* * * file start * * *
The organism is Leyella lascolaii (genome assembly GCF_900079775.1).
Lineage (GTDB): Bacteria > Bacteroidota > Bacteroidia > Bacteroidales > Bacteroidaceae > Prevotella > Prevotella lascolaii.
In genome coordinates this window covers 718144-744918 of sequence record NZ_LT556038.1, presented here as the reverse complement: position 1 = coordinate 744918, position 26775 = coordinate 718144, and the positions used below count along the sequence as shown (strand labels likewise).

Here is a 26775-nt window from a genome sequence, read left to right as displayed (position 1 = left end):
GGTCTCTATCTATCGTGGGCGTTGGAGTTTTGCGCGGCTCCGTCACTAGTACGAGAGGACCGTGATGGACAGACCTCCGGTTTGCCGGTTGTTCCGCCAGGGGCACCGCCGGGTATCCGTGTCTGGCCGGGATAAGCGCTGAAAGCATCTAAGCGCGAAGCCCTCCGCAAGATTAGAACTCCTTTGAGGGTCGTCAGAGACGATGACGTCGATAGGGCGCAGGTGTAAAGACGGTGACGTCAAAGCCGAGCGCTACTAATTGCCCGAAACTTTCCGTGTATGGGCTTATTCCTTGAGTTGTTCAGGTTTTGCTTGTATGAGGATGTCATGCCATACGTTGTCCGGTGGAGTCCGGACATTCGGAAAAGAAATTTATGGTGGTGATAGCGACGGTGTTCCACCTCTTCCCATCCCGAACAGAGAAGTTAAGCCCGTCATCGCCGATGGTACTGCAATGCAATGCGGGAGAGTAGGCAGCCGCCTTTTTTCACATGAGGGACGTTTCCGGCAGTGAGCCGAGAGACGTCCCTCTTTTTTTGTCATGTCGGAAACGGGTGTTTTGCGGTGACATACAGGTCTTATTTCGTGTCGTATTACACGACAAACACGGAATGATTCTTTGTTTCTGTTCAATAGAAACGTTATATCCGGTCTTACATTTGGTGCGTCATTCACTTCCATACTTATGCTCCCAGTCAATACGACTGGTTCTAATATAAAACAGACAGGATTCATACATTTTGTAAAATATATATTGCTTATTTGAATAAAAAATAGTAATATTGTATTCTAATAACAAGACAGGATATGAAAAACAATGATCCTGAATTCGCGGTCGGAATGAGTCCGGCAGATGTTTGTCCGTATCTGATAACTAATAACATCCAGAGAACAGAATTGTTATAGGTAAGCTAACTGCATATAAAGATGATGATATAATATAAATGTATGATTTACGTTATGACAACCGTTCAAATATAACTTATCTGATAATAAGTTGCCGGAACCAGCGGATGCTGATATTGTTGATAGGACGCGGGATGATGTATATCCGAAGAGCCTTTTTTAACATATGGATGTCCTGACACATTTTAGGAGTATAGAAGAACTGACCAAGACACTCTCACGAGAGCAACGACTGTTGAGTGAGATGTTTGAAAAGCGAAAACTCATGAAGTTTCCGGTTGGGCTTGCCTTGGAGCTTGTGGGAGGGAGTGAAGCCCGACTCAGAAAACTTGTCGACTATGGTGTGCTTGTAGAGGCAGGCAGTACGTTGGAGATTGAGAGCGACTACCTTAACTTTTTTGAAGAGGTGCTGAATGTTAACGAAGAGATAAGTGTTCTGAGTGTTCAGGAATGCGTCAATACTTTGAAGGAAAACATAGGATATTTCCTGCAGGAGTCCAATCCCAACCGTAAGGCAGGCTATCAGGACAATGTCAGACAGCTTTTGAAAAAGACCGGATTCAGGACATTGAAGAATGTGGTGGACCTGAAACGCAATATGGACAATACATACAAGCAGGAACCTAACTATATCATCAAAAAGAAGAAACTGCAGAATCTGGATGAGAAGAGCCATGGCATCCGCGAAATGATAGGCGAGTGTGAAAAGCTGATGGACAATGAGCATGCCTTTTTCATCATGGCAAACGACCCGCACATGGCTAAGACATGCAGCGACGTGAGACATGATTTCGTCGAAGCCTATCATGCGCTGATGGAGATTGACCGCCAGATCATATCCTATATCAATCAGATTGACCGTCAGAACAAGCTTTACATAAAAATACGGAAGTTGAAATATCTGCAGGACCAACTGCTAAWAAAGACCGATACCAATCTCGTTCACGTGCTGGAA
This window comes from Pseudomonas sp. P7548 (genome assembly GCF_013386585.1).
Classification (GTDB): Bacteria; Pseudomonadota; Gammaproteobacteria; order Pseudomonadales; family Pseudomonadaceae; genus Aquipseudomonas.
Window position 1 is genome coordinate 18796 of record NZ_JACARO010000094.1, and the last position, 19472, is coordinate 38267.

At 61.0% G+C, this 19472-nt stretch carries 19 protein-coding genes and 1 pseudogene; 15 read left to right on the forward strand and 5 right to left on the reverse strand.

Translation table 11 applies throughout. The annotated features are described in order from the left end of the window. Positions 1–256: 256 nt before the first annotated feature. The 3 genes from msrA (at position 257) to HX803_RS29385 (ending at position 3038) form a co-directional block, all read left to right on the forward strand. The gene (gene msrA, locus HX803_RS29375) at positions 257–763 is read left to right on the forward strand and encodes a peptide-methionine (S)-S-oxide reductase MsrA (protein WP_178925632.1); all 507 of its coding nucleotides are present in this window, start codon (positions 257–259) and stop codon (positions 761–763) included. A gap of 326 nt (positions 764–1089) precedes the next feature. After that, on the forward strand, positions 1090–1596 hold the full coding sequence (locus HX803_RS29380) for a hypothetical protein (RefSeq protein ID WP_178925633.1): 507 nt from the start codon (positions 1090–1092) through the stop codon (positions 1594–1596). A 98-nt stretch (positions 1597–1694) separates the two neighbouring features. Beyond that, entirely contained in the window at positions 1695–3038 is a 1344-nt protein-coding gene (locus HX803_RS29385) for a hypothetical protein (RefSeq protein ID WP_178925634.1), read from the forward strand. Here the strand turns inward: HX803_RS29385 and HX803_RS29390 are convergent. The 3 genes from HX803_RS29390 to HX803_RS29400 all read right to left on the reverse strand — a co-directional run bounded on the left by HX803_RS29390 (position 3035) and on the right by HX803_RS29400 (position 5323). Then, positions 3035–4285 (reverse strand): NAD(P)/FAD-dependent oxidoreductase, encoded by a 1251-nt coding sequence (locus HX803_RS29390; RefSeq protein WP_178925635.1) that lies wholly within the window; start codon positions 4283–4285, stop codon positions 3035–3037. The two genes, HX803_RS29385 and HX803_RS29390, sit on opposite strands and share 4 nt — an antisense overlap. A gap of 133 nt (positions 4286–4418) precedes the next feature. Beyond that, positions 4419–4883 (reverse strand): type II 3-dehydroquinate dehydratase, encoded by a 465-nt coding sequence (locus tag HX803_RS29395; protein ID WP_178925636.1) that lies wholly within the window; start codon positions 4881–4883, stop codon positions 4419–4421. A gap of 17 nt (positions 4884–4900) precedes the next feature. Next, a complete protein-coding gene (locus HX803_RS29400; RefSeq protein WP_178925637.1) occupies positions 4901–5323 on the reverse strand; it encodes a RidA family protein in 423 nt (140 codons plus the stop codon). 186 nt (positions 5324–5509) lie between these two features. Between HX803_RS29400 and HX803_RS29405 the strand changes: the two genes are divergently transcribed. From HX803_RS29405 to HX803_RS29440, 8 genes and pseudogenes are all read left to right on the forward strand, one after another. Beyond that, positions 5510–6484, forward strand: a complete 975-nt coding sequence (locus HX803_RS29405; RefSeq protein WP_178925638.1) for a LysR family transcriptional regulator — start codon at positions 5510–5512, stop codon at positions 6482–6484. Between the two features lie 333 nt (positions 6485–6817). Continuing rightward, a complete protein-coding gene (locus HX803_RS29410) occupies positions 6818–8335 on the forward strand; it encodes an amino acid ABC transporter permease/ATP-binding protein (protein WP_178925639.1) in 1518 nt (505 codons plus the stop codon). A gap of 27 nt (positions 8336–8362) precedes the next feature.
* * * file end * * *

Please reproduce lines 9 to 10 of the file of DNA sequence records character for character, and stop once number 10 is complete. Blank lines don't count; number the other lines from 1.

At 61.0% G+C, this 19472-nt stretch carries 19 protein-coding genes and 1 pseudogene; 15 read left to right on the forward strand and 5 right to left on the reverse strand.

Translation table 11 applies throughout. The annotated features are described in order from the left end of the window. Positions 1–256: 256 nt before the first annotated feature. The 3 genes from msrA (at position 257) to HX803_RS29385 (ending at position 3038) form a co-directional block, all read left to right on the forward strand. The gene (gene msrA, locus HX803_RS29375) at positions 257–763 is read left to right on the forward strand and encodes a peptide-methionine (S)-S-oxide reductase MsrA (protein WP_178925632.1); all 507 of its coding nucleotides are present in this window, start codon (positions 257–259) and stop codon (positions 761–763) included. A gap of 326 nt (positions 764–1089) precedes the next feature. After that, on the forward strand, positions 1090–1596 hold the full coding sequence (locus HX803_RS29380) for a hypothetical protein (RefSeq protein ID WP_178925633.1): 507 nt from the start codon (positions 1090–1092) through the stop codon (positions 1594–1596). A 98-nt stretch (positions 1597–1694) separates the two neighbouring features. Beyond that, entirely contained in the window at positions 1695–3038 is a 1344-nt protein-coding gene (locus HX803_RS29385) for a hypothetical protein (RefSeq protein ID WP_178925634.1), read from the forward strand. Here the strand turns inward: HX803_RS29385 and HX803_RS29390 are convergent. The 3 genes from HX803_RS29390 to HX803_RS29400 all read right to left on the reverse strand — a co-directional run bounded on the left by HX803_RS29390 (position 3035) and on the right by HX803_RS29400 (position 5323). Then, positions 3035–4285 (reverse strand): NAD(P)/FAD-dependent oxidoreductase, encoded by a 1251-nt coding sequence (locus HX803_RS29390; RefSeq protein WP_178925635.1) that lies wholly within the window; start codon positions 4283–4285, stop codon positions 3035–3037. The two genes, HX803_RS29385 and HX803_RS29390, sit on opposite strands and share 4 nt — an antisense overlap. A gap of 133 nt (positions 4286–4418) precedes the next feature. Beyond that, positions 4419–4883 (reverse strand): type II 3-dehydroquinate dehydratase, encoded by a 465-nt coding sequence (locus tag HX803_RS29395; protein ID WP_178925636.1) that lies wholly within the window; start codon positions 4881–4883, stop codon positions 4419–4421. A gap of 17 nt (positions 4884–4900) precedes the next feature. Next, a complete protein-coding gene (locus HX803_RS29400; RefSeq protein WP_178925637.1) occupies positions 4901–5323 on the reverse strand; it encodes a RidA family protein in 423 nt (140 codons plus the stop codon). 186 nt (positions 5324–5509) lie between these two features. Between HX803_RS29400 and HX803_RS29405 the strand changes: the two genes are divergently transcribed. From HX803_RS29405 to HX803_RS29440, 8 genes and pseudogenes are all read left to right on the forward strand, one after another. Beyond that, positions 5510–6484, forward strand: a complete 975-nt coding sequence (locus HX803_RS29405; RefSeq protein WP_178925638.1) for a LysR family transcriptional regulator — start codon at positions 5510–5512, stop codon at positions 6482–6484. Between the two features lie 333 nt (positions 6485–6817). Continuing rightward, a complete protein-coding gene (locus HX803_RS29410) occupies positions 6818–8335 on the forward strand; it encodes an amino acid ABC transporter permease/ATP-binding protein (protein WP_178925639.1) in 1518 nt (505 codons plus the stop codon). A gap of 27 nt (positions 8336–8362) precedes the next feature.